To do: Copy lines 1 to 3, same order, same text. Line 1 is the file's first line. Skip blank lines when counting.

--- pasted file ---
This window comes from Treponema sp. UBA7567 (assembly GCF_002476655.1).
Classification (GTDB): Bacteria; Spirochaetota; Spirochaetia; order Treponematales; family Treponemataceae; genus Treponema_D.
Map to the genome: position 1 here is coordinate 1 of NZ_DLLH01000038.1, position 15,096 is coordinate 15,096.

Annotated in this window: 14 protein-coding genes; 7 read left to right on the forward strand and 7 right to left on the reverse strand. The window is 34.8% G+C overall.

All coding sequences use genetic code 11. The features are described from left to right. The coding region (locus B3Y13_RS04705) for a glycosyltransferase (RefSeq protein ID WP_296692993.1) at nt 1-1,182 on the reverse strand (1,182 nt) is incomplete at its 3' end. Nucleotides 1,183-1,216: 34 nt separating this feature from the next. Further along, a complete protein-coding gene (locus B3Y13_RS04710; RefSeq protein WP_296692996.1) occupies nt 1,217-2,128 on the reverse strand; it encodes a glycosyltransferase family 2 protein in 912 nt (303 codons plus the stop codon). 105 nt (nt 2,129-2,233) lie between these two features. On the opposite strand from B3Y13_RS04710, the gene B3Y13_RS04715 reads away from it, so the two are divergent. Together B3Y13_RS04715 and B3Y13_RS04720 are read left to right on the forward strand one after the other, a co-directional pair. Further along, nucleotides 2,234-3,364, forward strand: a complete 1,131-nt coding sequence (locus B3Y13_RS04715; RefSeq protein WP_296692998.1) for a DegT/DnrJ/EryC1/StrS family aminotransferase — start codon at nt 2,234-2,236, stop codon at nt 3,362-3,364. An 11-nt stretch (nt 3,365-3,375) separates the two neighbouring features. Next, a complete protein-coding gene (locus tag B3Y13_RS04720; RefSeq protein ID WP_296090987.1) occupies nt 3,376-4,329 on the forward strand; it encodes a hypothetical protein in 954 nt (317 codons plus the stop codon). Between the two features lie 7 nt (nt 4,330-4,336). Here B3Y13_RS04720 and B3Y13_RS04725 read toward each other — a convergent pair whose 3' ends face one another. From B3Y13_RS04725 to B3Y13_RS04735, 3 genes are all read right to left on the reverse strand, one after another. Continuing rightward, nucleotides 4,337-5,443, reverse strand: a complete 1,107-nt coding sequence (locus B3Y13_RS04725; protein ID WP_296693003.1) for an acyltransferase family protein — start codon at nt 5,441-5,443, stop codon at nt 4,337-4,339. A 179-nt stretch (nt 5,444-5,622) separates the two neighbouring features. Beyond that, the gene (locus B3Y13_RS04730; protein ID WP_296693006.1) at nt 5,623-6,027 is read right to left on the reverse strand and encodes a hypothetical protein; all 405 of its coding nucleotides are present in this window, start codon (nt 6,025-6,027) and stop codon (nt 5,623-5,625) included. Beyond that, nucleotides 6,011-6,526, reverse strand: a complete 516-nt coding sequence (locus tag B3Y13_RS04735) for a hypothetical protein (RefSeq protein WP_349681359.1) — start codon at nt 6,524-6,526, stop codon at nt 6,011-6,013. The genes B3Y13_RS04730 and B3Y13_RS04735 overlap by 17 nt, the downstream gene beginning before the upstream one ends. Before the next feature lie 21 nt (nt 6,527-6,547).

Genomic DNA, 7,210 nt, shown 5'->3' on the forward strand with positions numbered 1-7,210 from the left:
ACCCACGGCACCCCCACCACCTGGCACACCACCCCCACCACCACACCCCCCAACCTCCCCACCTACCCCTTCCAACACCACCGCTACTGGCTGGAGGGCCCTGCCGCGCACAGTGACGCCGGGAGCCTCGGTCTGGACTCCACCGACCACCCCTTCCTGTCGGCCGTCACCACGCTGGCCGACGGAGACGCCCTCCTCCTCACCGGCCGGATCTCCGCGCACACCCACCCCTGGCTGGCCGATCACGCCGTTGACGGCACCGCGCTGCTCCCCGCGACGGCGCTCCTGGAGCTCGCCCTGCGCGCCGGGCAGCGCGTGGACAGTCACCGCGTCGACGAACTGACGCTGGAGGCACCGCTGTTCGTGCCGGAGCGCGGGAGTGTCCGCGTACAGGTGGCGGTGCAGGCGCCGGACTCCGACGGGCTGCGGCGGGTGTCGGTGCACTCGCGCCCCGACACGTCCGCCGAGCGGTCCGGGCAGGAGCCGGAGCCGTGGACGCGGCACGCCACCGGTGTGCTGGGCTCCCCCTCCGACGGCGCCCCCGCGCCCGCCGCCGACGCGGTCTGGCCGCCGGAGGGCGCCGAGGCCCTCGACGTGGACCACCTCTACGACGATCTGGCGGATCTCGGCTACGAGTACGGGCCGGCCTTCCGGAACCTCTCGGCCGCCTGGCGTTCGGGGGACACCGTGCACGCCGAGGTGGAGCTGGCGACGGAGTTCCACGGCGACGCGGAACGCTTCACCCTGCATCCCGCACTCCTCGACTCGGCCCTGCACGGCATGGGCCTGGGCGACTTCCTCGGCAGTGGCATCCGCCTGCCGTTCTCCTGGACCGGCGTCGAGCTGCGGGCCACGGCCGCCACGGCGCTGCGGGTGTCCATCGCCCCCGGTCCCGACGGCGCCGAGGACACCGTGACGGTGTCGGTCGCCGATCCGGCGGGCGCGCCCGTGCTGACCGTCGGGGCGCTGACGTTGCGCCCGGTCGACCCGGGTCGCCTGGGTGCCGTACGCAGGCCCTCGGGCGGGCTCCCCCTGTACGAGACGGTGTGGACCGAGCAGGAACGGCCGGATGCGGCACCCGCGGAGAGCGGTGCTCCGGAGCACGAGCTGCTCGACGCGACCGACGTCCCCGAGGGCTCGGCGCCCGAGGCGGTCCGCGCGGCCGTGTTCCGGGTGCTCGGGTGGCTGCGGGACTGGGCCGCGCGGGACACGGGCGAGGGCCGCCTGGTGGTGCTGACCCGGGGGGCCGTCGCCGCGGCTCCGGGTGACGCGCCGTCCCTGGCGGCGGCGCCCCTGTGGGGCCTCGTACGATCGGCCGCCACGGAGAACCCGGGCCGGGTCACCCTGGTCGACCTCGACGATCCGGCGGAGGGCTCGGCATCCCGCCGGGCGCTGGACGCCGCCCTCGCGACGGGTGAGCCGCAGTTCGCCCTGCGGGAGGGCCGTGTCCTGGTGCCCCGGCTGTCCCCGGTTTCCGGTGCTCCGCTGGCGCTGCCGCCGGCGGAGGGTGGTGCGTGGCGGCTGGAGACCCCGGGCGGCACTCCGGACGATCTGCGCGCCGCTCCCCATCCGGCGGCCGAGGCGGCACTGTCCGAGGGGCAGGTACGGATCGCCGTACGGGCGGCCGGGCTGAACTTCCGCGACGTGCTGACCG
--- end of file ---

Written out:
This window comes from Treponema sp. UBA7567 (assembly GCF_002476655.1).
Classification (GTDB): Bacteria; Spirochaetota; Spirochaetia; order Treponematales; family Treponemataceae; genus Treponema_D.
Map to the genome: position 1 here is coordinate 1 of NZ_DLLH01000038.1, position 15,096 is coordinate 15,096.